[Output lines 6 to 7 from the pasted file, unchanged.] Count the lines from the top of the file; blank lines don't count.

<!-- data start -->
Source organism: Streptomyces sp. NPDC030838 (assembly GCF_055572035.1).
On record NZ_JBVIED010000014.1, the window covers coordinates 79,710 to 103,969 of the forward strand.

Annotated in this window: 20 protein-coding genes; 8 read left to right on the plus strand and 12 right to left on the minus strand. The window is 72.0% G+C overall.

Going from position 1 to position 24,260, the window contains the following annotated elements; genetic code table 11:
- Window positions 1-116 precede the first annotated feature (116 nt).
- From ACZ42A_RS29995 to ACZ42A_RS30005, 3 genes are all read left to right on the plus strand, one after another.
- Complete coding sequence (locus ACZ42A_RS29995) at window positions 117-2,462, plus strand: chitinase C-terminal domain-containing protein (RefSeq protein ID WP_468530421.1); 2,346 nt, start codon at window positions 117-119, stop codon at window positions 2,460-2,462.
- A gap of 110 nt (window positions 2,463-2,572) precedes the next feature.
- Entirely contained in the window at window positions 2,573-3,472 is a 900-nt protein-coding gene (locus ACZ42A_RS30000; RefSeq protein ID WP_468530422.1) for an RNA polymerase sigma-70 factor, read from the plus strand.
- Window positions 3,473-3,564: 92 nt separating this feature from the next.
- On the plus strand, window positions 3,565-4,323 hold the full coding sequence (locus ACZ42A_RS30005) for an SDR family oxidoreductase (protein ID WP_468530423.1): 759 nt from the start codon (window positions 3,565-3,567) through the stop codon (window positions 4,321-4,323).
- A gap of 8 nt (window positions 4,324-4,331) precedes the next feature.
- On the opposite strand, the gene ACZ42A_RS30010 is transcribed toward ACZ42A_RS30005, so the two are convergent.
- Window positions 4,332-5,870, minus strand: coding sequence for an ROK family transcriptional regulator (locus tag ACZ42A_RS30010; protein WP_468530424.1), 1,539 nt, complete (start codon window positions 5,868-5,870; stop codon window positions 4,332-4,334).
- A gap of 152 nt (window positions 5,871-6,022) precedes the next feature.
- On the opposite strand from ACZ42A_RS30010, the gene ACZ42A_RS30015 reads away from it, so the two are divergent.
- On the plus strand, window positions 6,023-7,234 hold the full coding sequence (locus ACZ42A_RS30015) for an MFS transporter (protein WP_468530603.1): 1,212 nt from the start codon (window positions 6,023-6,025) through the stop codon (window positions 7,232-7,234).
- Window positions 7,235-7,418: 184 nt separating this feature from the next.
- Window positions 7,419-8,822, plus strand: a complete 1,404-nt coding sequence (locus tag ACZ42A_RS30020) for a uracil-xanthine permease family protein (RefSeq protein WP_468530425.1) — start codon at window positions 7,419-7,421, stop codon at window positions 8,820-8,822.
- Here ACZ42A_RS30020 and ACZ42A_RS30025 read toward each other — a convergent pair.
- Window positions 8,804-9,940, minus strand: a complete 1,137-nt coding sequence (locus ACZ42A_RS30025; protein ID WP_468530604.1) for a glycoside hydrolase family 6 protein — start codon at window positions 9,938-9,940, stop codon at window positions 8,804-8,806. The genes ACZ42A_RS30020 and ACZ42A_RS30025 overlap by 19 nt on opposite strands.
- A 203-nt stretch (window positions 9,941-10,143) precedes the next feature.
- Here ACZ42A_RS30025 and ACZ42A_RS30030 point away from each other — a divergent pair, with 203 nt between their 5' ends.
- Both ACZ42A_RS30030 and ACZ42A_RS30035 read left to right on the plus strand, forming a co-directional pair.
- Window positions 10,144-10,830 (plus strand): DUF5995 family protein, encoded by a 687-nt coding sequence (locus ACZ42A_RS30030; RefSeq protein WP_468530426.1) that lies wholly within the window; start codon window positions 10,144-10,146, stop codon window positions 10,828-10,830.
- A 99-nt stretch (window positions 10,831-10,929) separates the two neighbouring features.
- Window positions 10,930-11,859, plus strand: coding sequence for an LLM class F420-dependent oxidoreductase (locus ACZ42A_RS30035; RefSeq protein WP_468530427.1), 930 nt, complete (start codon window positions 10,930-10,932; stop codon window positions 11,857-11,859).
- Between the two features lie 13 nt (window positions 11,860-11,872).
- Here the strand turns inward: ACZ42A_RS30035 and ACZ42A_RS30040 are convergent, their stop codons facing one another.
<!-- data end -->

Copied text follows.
- From ACZ42A_RS29995 to ACZ42A_RS30005, 3 genes are all read left to right on the plus strand, one after another.
- Complete coding sequence (locus ACZ42A_RS29995) at window positions 117-2,462, plus strand: chitinase C-terminal domain-containing protein (RefSeq protein ID WP_468530421.1); 2,346 nt, start codon at window positions 117-119, stop codon at window positions 2,460-2,462.